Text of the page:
this very purpose.
Mrs. Cockle Lessee
E. L. Masterson Freeholder
id, M. Morgan Leaseholder
Joseph Soluuuck Freeholder
K.ri Dai.dell Freehold*r
A. O. Ostby Freeholder
J J. Cameron Freeholder
Subscribe tor The Nugget.
We havo opened a Drug     |
Store  on  Second  Street
Drugs  and Medicines
We are getting in shape to fill
youroiders, let them be large
or small, they are appreciated
alike. We have had years ot
experience filling orders for
mining companies and prospectors. We endeavor to send
nothing up the hill bur. first class
goods. Giveusacall. We think
we can please you. Our prices
are right and goods first-class.
McKinnon &
Miners, Prospectors
and Hotel Men should
see our stock before
placing their orders.
It is new and on the
top peak of excellence
I Transfer   Stables. •
ood for Sale.
Having purchased the 0
o draying- business of Geo. o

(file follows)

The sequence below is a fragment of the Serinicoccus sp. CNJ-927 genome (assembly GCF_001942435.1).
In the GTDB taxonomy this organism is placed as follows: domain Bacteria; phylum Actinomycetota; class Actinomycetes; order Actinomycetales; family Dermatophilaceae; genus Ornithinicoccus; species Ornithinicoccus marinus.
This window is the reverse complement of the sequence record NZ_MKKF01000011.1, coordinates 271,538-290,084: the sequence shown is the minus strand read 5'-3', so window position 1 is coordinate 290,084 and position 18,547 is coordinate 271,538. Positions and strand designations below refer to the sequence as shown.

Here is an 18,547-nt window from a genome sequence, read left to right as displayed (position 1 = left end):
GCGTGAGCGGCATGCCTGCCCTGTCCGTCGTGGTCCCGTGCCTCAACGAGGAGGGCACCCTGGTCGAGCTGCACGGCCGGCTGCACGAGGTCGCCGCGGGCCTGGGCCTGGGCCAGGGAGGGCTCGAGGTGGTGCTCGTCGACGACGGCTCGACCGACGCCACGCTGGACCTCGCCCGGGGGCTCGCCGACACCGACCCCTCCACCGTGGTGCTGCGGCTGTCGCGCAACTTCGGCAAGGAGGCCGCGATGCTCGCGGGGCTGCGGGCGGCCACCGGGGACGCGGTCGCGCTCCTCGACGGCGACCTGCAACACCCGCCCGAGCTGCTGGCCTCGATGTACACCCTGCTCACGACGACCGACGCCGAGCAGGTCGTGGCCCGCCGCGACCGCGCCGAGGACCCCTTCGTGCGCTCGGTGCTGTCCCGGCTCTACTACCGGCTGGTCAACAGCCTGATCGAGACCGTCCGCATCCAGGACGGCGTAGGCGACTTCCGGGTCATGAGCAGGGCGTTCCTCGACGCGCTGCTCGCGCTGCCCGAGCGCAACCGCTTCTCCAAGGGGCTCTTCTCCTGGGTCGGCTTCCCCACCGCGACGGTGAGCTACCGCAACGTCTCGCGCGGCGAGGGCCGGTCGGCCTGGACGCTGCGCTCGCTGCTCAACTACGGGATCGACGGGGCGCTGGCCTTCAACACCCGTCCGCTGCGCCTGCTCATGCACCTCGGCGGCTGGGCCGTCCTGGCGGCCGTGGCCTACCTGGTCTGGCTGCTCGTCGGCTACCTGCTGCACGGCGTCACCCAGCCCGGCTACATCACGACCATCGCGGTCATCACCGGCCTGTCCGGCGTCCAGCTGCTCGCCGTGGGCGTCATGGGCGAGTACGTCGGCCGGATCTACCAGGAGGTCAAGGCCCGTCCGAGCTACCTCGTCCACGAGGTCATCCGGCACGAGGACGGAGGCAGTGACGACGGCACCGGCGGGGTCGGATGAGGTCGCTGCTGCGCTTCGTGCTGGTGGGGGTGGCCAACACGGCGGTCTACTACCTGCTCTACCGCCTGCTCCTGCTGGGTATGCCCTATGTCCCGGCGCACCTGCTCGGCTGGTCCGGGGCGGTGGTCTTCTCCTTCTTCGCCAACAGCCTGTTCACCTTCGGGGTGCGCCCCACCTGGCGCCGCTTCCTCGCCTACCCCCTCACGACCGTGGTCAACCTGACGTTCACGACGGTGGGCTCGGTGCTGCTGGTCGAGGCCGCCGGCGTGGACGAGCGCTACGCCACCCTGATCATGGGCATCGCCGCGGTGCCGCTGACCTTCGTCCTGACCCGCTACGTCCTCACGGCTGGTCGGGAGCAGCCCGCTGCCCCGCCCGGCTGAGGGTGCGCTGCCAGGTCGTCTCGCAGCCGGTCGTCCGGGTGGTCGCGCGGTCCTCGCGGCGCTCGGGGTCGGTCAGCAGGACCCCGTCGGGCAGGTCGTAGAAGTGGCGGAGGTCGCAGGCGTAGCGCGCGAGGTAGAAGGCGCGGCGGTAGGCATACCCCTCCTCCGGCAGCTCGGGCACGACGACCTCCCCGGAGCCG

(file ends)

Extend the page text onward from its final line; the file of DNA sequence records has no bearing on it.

Chataway, I am prepared I
o to  attend   to all  orders, I
GliUUUJU AA ftJUUUU* fl. ft M « ft &**>
The Elite
When ni Poplar drop into The Elite
and get separated from your whiskers.
All surface work done with a delicacy
of touch that leaves the temper inert.
Hair cut while you wait, and sea foams
furnished that make you feel like a
man who has just found a hill full of
gold. Next door to Papa Kaiser's
Booze Foundry, First street.
GEO. M. OAVI3, Ppopr £TO*.
Kaslo Hotel  j
Kaslo, B. C.
Is a pleasant halting place
for pilgrims on their way
to Poplar.
| Cockle A Pap worth
• Supplies delivered to any •
• part  of   the   district   at J
I reasonable   rates.    Pros-J
• pectors outfits moved and •
• Saddle Horses furnished. J
Furniture and
Bargains   in   all   kinds  o\
Furniture, Stoves, Crockery,
etc.   Wall Paper.  Two
complete sets of Bar Fixtures,
i British Plate Mirror 46x96
inches, new, Letter Presses,
Barber Chairs, Bath Tubs
and other specialties.
Mail Orders  Receive Prompt Attention